Go to Hell, for Heaven's Sake

Album: Sempiternal (2013)
  • Bring Me The Horizon approached their songwriting for Sempiternal in a different manner than for their previous albums, the fruits of which can be seen on this track. Bassist Matt Kean explained to Sugarscape: "In the past we would go into one room and jam it out but it gets kind of like noisy and then when everyone is stuck and nobody has any ideas it can turn into - people start writing funny songs and you just kind of lose your concentration. So for this one, instead of going into a room to jam and play the songs we would pre-record riffs or keyboard parts or anything like that, then if there was a good part we'd record it on the computer directly. Then we had the idea and we could step back and think about it, like replay it and replay it in a loop or whatever, and think about it with more of a perspective. It definitely helped this time."
  • Vocalist Oli Sykes' lyrics for this song were inspired by his atheist views and an encounter with somebody who had a differing viewpoint. He explained to The Independent: "I obviously just don't believe in God. But I've had a lot a sorting myself out do, and it came to the point where I was put in a position where I asked to believe in God. I was asked to hand over my faith to God, and let someone try and help me. For me, I just thought 'are you serious?', because they thought my only reason to get better was because of God, that imaginary guy in the sky. That really struck a chord with me, and I thought of all the people around me trying to get better because of this reason, because of God. I didn't get it then and I still don't get it now. Everyone in the world, no matter who you are, knows what's right and what's wrong; you don't need anyone to tell you. You don't need a set of guidelines to tell you what's wrong; you know when you do it. That's how you should live your life, you shouldn't have to believe there's a fiery hell that you're going to, or there's a kingdom that you'll go to."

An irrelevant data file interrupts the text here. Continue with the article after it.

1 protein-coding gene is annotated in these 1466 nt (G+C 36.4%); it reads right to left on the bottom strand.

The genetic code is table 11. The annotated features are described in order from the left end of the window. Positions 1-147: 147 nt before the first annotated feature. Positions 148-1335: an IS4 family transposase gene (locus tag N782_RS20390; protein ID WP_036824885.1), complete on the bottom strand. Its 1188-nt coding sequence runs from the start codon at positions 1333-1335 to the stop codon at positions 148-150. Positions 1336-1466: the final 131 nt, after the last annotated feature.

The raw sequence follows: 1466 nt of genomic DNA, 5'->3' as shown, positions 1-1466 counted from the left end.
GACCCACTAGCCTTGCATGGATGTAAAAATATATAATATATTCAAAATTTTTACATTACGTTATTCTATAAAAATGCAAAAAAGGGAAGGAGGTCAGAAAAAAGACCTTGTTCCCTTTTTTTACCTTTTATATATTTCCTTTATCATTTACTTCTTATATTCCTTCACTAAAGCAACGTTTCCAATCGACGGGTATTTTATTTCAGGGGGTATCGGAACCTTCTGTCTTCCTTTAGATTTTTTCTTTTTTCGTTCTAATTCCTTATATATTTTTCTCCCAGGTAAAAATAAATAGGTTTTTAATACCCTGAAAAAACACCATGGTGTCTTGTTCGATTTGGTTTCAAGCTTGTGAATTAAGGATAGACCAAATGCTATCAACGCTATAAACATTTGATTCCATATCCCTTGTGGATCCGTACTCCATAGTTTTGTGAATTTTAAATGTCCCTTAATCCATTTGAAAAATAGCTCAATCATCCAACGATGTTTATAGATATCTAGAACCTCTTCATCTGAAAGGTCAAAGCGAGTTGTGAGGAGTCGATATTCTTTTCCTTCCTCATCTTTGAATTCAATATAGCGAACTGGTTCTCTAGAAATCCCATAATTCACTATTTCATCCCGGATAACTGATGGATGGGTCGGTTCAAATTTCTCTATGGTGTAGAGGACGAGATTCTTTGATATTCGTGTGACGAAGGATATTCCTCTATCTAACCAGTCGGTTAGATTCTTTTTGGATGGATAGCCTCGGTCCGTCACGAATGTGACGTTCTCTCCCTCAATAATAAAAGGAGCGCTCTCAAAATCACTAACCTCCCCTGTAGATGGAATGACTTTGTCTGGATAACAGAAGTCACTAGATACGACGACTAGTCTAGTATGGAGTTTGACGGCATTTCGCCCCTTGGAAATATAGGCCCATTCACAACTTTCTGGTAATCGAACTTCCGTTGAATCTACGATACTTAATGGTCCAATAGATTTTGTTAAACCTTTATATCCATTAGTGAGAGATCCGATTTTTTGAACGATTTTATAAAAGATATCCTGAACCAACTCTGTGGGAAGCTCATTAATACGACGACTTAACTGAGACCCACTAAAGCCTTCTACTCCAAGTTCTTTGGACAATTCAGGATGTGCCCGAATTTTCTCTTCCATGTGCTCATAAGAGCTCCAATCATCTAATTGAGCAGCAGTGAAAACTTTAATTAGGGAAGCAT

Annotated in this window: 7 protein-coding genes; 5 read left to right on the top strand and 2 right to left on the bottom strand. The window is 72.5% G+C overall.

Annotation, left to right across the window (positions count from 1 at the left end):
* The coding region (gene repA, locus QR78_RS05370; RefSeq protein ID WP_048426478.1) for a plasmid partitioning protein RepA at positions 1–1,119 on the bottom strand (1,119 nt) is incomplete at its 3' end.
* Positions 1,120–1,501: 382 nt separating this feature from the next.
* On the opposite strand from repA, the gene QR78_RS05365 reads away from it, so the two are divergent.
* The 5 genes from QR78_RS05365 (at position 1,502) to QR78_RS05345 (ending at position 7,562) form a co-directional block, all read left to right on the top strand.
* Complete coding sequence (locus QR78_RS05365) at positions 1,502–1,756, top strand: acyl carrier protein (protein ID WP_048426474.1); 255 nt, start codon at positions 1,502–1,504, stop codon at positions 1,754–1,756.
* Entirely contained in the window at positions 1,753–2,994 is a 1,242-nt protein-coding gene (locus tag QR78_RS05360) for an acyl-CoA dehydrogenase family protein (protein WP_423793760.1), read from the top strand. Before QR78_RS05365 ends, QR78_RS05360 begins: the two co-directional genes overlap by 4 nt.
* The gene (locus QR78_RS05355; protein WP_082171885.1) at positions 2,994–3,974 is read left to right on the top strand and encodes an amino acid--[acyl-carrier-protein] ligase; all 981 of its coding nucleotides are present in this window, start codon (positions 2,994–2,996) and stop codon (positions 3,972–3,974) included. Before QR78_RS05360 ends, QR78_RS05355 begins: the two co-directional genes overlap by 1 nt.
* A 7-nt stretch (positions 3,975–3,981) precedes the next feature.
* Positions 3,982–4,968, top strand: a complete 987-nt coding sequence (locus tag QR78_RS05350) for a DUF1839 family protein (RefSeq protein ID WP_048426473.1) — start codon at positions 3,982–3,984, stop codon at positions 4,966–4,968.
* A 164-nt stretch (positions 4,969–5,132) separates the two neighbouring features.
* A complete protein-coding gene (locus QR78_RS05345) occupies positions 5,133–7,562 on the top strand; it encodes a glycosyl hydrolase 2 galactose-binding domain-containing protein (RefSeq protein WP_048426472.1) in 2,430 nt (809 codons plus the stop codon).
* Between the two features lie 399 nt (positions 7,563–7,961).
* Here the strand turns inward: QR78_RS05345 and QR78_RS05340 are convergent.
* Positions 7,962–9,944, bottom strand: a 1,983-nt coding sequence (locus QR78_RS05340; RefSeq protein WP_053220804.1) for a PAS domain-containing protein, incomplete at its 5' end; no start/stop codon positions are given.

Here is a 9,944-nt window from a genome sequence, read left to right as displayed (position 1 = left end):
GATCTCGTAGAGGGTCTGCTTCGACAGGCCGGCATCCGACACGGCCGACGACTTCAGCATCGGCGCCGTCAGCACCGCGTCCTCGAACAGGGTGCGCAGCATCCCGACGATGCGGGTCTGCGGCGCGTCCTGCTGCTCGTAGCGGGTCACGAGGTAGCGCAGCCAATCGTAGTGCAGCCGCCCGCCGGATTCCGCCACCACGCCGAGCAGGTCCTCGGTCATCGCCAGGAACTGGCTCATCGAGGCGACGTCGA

• Sykes explained the song's meaning to The Sun: "It's written to sound like it is about someone I don't like and don't want to have a connection with any more," he said. "But it's a letter to myself, talking to the side of me that needed to be destroyed."
Please sign in or register to post comments.


Be the first to comment...

Tanita TikaramSongwriter Interviews

When she released her first album in 1988, Tanita became a UK singing sensation at age 19. She talks about her darkly sensual voice and quirky songwriting style.

RamonesFact or Fiction

A band so baffling, even their names were contrived. Check your score in the Ramones version of Fact or Fiction.

Hawksley WorkmanSongwriter Interviews

One of Canada's most popular and eclectic performers, Hawksley tells stories about his oldest songs, his plentiful side projects, and the ways that he keeps his songwriting fresh.

Amanda PalmerSongwriter Interviews

Call us crazy, but we like it when an artist comes around who doesn't mesh with the status quo.

Sam PhillipsSongwriter Interviews

Collaborating with T Bone Burnett, Leslie Phillips changed her name and left her Christian label behind - Robert Plant, who recorded one of her songs on Raising Sand, is a fan.

Charlotte Caffey of The Go-Go'sSongwriter Interviews

Charlotte was established in the LA punk scene when a freaky girl named Belinda approached her wearing a garbage bag.